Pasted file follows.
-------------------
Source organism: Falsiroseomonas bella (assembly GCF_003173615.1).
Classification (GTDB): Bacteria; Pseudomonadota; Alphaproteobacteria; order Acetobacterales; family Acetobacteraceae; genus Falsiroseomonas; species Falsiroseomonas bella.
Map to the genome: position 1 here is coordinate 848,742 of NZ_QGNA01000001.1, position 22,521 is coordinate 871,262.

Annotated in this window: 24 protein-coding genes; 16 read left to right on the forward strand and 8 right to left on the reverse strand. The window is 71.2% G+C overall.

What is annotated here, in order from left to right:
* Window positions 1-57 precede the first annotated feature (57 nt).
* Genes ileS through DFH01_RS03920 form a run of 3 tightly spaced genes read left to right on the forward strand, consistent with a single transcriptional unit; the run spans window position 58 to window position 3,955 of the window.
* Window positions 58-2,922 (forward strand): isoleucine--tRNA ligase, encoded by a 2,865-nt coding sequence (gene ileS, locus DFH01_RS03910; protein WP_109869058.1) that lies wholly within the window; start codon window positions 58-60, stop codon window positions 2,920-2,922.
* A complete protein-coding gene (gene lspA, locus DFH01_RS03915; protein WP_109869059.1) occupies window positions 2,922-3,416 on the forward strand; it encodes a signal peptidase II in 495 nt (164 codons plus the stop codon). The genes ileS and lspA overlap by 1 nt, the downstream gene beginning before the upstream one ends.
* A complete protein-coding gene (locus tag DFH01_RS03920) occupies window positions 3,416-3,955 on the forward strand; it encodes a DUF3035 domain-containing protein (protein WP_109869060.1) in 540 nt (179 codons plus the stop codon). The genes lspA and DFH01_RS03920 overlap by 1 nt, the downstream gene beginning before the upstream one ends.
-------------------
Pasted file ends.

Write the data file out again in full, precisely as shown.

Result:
Source organism: Falsiroseomonas bella (assembly GCF_003173615.1).
Classification (GTDB): Bacteria; Pseudomonadota; Alphaproteobacteria; order Acetobacterales; family Acetobacteraceae; genus Falsiroseomonas; species Falsiroseomonas bella.
Map to the genome: position 1 here is coordinate 848,742 of NZ_QGNA01000001.1, position 22,521 is coordinate 871,262.

Annotated in this window: 24 protein-coding genes; 16 read left to right on the forward strand and 8 right to left on the reverse strand. The window is 71.2% G+C overall.

What is annotated here, in order from left to right:
* Window positions 1-57 precede the first annotated feature (57 nt).
* Genes ileS through DFH01_RS03920 form a run of 3 tightly spaced genes read left to right on the forward strand, consistent with a single transcriptional unit; the run spans window position 58 to window position 3,955 of the window.
* Window positions 58-2,922 (forward strand): isoleucine--tRNA ligase, encoded by a 2,865-nt coding sequence (gene ileS, locus DFH01_RS03910; protein WP_109869058.1) that lies wholly within the window; start codon window positions 58-60, stop codon window positions 2,920-2,922.
* A complete protein-coding gene (gene lspA, locus DFH01_RS03915; protein WP_109869059.1) occupies window positions 2,922-3,416 on the forward strand; it encodes a signal peptidase II in 495 nt (164 codons plus the stop codon). The genes ileS and lspA overlap by 1 nt, the downstream gene beginning before the upstream one ends.
* A complete protein-coding gene (locus tag DFH01_RS03920) occupies window positions 3,416-3,955 on the forward strand; it encodes a DUF3035 domain-containing protein (protein WP_109869060.1) in 540 nt (179 codons plus the stop codon). The genes lspA and DFH01_RS03920 overlap by 1 nt, the downstream gene beginning before the upstream one ends.